Consistent with this idea, available evidence on the neural mechanisms of action observation points to the existence of a distinct network of brain regions subserving these processes. Previous studies of action-related N400/N450 using source reconstruction techniques have identified the potential origins of these ERP components in regions including the superior temporal (BA 20/BA 21), lateral parietal (BA 39), cingulate, and premotor areas (BA 6), among others (Proverbio, Riva, & Zani, 2010; van Elk, van Schie, & Bekkering, 2010). Notably, these regions partially overlap with those identified as the possible generators of the LP effect linked to observation of dynamic actions, as discussed above (Proverbio et al., 2009). These results are also overall consistent with available fMRI evidence also identifying the role of these regions in action observation (Yang, Rosenblau, Keifer, & Pelphrey, 2015; Van Overwalle & Baetens, 2009). One possibility is that the significant relation between N450 and LP responses reflects the continuous engagement of a broader neural system subserving ongoing monitoring of others' actions, potentially relevant for inferring their intentions. Interestingly, neural in-group bias has been previously observed as modulation of activity in this action observation network (Katsumi & Dolcos, 2018; Molenberghs et al., 2013). The present results extend this evidence by identifying similar effects of group membership on electrophysiological responses associated with observing social encounters. Future studies should further examine the link between these ERP components by employing experimental designs better suited for other analyses (e.g., intraparticipant correlation), which can provide evidence complementary to the interparticipant analysis as carried out in the present work (Bridwell et al., 2018).

Effects on Alpha and Beta Power at the Onset of Nonverbal Behaviors Displayed by the Host

Basic Effects of Host Behavior on Beta/Alpha Power

Complementing the LP effect discussed above, ERSP analysis identified significant modulations of oscillatory EEG activity associated with the observation of approach and avoidance behaviors relative to a cardboard display of the host. Specifically, observing dynamic nonverbal behaviors was associated with greater suppression of power in the beta range from ∼700 to 990 msec poststimulus over central electrode sites. This result is overall consistent with previous studies identifying similar changes in beta power during the observation of simple everyday actions such as hand movements and walking (Pozzo et al., 2017; Zarka et al., 2014; Darvas, Rao, & Murias, 2013). Available evidence suggests that the attenuation of EEG activity in the alpha and beta ranges during action observation may reflect increased activity within the sensorimotor cortices (reviewed in Cheyne, 2013; Pineda, 2005). Therefore, one possibility is that beta suppression identified during the observation of dynamic behaviors is associated with greater sensorimotor representations (thus enhanced processing) of such behaviors displayed by the host during social interactions.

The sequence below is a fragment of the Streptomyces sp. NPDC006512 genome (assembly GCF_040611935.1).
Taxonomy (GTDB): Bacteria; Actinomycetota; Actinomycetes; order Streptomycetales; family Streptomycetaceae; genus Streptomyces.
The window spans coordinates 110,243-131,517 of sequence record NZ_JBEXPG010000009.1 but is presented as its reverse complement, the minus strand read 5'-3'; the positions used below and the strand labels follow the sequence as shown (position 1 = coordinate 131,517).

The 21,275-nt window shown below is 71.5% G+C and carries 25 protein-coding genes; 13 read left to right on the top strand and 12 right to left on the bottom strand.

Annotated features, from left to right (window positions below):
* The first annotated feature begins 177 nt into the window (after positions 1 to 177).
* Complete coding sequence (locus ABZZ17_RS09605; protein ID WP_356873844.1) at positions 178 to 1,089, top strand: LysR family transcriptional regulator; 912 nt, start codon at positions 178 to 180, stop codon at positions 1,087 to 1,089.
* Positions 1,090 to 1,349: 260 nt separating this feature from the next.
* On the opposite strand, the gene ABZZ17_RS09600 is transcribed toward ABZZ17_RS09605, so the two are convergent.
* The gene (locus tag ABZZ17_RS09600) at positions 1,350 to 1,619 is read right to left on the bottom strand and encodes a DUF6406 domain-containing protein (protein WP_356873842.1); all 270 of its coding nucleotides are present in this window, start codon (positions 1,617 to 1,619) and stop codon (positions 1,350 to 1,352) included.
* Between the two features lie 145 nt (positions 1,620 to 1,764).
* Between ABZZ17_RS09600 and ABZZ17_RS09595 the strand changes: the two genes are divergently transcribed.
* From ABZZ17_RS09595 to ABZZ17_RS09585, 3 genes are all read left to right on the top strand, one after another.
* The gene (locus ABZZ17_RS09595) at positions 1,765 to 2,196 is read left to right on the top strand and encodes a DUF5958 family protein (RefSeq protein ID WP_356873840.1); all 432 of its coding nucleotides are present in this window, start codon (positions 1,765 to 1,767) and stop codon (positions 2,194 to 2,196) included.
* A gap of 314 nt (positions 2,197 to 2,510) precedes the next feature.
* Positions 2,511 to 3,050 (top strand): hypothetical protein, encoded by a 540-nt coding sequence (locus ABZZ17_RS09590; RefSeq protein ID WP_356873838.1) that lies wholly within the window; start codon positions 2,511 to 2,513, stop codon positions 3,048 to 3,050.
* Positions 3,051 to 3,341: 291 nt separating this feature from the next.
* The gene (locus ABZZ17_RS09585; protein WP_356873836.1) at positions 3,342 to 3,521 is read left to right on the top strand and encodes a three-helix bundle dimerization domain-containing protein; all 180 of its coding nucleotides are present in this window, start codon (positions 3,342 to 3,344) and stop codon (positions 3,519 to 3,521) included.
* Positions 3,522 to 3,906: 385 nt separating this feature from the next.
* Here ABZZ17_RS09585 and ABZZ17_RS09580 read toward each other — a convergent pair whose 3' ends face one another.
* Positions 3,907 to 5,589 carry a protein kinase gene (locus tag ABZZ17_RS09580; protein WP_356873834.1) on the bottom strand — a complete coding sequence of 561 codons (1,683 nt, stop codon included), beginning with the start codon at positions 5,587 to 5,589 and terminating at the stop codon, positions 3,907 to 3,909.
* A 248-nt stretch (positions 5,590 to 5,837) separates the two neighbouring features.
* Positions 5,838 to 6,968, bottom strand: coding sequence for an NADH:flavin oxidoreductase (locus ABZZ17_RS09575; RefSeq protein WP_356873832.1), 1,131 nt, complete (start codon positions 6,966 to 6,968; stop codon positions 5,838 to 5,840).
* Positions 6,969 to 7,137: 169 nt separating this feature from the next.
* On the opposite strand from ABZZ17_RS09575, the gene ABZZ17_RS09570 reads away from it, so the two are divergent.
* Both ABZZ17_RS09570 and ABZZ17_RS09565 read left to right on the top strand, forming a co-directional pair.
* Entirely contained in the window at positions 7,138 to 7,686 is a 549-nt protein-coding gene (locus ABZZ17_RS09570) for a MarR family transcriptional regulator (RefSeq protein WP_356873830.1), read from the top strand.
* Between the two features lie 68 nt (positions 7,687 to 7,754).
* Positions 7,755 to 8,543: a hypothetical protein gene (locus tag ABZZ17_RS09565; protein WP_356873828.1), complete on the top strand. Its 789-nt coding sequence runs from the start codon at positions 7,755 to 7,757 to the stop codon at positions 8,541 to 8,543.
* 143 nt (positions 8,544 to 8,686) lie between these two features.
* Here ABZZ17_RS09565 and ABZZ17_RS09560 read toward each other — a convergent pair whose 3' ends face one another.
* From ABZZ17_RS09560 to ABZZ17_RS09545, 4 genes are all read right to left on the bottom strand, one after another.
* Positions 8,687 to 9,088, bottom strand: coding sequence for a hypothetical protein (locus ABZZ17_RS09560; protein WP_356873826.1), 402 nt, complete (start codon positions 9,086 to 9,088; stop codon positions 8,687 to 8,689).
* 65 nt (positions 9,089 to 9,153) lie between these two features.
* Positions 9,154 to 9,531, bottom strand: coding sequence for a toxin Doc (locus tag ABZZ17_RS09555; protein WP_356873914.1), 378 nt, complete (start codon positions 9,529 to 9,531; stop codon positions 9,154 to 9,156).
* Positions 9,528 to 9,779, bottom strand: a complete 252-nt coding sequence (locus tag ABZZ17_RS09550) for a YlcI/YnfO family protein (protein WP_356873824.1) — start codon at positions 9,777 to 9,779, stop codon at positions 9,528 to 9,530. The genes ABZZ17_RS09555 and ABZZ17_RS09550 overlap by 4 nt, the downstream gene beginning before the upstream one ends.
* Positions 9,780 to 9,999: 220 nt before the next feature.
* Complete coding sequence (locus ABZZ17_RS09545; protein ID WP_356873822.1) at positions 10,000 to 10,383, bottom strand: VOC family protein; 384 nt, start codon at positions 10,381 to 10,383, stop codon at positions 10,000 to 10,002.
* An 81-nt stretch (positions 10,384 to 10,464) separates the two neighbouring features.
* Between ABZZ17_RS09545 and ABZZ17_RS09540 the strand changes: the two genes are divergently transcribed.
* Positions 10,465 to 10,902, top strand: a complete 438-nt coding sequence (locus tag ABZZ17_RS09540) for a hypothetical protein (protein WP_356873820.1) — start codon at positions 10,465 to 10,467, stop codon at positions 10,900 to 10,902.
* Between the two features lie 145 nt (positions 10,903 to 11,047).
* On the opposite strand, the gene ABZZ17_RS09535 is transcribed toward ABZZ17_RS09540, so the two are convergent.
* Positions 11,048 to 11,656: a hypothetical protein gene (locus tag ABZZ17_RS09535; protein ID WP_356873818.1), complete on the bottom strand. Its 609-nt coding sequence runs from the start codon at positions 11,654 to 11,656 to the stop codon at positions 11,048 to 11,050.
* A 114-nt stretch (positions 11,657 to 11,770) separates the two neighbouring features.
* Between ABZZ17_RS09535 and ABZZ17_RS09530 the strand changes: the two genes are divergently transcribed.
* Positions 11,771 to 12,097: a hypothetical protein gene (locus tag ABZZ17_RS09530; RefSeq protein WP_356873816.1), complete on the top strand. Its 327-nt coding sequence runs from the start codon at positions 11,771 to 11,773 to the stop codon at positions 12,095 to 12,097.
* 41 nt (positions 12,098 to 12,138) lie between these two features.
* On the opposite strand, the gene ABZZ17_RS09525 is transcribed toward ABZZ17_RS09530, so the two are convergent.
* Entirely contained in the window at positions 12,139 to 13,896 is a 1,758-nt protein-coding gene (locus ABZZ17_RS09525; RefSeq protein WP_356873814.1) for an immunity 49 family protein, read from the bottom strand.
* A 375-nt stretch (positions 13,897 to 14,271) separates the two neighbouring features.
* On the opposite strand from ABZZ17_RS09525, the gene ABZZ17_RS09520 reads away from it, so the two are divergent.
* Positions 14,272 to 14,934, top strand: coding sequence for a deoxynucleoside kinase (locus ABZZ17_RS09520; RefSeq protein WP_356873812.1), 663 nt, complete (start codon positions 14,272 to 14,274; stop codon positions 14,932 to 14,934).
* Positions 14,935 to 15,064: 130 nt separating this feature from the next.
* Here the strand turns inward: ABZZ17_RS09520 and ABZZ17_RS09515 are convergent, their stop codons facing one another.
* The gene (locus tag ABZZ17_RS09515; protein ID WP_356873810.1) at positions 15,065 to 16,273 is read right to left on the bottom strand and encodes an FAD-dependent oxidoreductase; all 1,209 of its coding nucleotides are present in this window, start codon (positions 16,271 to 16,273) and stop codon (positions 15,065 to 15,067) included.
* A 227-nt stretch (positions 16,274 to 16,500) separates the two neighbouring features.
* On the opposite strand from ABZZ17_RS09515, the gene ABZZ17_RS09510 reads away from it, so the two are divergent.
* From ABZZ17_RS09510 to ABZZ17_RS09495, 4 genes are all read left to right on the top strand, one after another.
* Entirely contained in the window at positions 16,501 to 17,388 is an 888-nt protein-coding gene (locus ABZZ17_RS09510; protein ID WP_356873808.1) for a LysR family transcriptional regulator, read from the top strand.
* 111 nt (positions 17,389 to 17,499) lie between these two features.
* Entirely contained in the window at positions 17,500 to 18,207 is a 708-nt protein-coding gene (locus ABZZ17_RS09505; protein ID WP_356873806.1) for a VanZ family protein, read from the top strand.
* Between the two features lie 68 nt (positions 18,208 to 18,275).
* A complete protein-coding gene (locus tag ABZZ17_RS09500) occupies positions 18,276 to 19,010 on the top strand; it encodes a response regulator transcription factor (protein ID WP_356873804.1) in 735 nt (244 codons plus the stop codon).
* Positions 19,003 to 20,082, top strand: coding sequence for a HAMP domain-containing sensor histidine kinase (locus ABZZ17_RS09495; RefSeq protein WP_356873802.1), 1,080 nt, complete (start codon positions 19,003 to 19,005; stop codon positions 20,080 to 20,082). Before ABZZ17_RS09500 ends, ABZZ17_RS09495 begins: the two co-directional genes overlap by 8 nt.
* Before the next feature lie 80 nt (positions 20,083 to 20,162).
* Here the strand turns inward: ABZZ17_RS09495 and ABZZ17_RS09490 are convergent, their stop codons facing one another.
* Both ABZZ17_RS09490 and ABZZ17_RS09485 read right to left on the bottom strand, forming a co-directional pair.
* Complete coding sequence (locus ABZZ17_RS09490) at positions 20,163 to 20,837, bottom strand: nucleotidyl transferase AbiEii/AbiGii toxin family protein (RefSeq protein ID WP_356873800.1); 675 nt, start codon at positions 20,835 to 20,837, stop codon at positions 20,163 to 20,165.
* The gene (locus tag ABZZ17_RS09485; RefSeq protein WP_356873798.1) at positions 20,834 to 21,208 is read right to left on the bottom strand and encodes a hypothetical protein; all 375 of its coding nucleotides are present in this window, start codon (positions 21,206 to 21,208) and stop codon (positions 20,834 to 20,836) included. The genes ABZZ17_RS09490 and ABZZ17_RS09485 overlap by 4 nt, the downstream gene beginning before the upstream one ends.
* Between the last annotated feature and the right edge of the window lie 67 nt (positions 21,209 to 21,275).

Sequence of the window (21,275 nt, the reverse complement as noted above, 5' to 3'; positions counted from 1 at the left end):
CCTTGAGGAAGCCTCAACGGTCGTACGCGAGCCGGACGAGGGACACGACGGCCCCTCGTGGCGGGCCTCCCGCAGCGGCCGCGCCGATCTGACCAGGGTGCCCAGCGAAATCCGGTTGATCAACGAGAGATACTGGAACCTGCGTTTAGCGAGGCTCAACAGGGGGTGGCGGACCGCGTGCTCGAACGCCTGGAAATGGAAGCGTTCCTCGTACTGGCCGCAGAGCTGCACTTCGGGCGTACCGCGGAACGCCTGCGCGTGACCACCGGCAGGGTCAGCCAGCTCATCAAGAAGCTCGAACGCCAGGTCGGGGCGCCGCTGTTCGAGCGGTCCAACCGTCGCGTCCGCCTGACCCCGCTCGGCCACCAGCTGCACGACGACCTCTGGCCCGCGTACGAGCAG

In addition, suppression of beta power at ∼20 Hz was greater for observing approach than for avoidance behaviors, although this effect was confined to a much smaller area within the time–frequency space. Previous fMRI investigations of social cognition found that regions such as the posterior STS and amygdala showed increased activity when observing social interactions involving approach/affiliative behaviors than to those involving avoidant ones (Dolcos et al., 2012; Kujala, Carlson, & Hari, 2012). The current results expand this evidence and demonstrate that suppression of beta power over central sites might be a neural marker sensitive not only to dynamic gestures in general but also to specific nonverbal cues conveying positive intentions. This finding also builds upon existing evidence and shows that beta suppression is associated with the observation of complex nonverbal cues displayed in a defined social context.

Furthermore, this study also identified a transient increase in alpha power (∼8–15 Hz) for observing dynamic nonverbal behaviors compared with a cardboard display of the host. Similar patterns of power changes in the alpha band have been reported in recent studies of action observation (Aridan, Ossmy, Buaron, Reznik, & Mukamel, 2018; Girges, Wright, Spencer, & O'Brien, 2014; Zarka et al., 2014). These differences were characterized by greater alpha power for upright versus inverted facial motion (Girges et al., 2014) or normal versus uncoordinated body movements (Zarka et al., 2014). Therefore, one possibility is that transient changes in alpha power index the extent to which a certain stimulus to be processed is expected (and thus preferred) in a given context. This view is consistent with the interpretation of the N450 effect discussed earlier, where significant differences were also observed between the control/no social interaction versus social interaction conditions.

Effects of In-group Bias on Beta Power